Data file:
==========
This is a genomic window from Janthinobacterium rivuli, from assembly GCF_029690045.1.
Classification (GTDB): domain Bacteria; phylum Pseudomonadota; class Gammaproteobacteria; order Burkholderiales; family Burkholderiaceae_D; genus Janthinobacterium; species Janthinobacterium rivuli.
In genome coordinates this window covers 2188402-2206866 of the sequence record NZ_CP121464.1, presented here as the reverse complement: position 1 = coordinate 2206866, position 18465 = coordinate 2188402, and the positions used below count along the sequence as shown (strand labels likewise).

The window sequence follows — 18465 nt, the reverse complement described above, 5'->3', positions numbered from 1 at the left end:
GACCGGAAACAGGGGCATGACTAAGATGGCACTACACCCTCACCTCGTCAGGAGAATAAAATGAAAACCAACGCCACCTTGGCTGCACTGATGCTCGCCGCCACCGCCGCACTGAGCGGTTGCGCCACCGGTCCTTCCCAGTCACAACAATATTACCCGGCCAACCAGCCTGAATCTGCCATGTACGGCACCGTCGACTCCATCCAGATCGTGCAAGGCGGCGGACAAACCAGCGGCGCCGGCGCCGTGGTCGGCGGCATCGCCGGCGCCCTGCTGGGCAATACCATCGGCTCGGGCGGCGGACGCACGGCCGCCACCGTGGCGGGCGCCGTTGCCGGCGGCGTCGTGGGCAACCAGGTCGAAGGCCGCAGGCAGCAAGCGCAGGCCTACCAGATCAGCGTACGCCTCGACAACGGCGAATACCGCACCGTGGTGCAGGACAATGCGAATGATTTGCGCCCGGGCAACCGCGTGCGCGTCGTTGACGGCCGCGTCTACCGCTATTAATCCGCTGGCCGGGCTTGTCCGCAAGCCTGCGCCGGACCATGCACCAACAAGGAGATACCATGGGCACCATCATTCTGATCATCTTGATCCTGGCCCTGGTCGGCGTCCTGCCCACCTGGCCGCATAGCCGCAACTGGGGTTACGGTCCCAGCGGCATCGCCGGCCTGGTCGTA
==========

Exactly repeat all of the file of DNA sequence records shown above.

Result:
This is a genomic window from Janthinobacterium rivuli, from assembly GCF_029690045.1.
Classification (GTDB): domain Bacteria; phylum Pseudomonadota; class Gammaproteobacteria; order Burkholderiales; family Burkholderiaceae_D; genus Janthinobacterium; species Janthinobacterium rivuli.
In genome coordinates this window covers 2188402-2206866 of the sequence record NZ_CP121464.1, presented here as the reverse complement: position 1 = coordinate 2206866, position 18465 = coordinate 2188402, and the positions used below count along the sequence as shown (strand labels likewise).

The window sequence follows — 18465 nt, the reverse complement described above, 5'->3', positions numbered from 1 at the left end:
GACCGGAAACAGGGGCATGACTAAGATGGCACTACACCCTCACCTCGTCAGGAGAATAAAATGAAAACCAACGCCACCTTGGCTGCACTGATGCTCGCCGCCACCGCCGCACTGAGCGGTTGCGCCACCGGTCCTTCCCAGTCACAACAATATTACCCGGCCAACCAGCCTGAATCTGCCATGTACGGCACCGTCGACTCCATCCAGATCGTGCAAGGCGGCGGACAAACCAGCGGCGCCGGCGCCGTGGTCGGCGGCATCGCCGGCGCCCTGCTGGGCAATACCATCGGCTCGGGCGGCGGACGCACGGCCGCCACCGTGGCGGGCGCCGTTGCCGGCGGCGTCGTGGGCAACCAGGTCGAAGGCCGCAGGCAGCAAGCGCAGGCCTACCAGATCAGCGTACGCCTCGACAACGGCGAATACCGCACCGTGGTGCAGGACAATGCGAATGATTTGCGCCCGGGCAACCGCGTGCGCGTCGTTGACGGCCGCGTCTACCGCTATTAATCCGCTGGCCGGGCTTGTCCGCAAGCCTGCGCCGGACCATGCACCAACAAGGAGATACCATGGGCACCATCATTCTGATCATCTTGATCCTGGCCCTGGTCGGCGTCCTGCCCACCTGGCCGCATAGCCGCAACTGGGGTTACGGTCCCAGCGGCATCGCCGGCCTGGTCGTA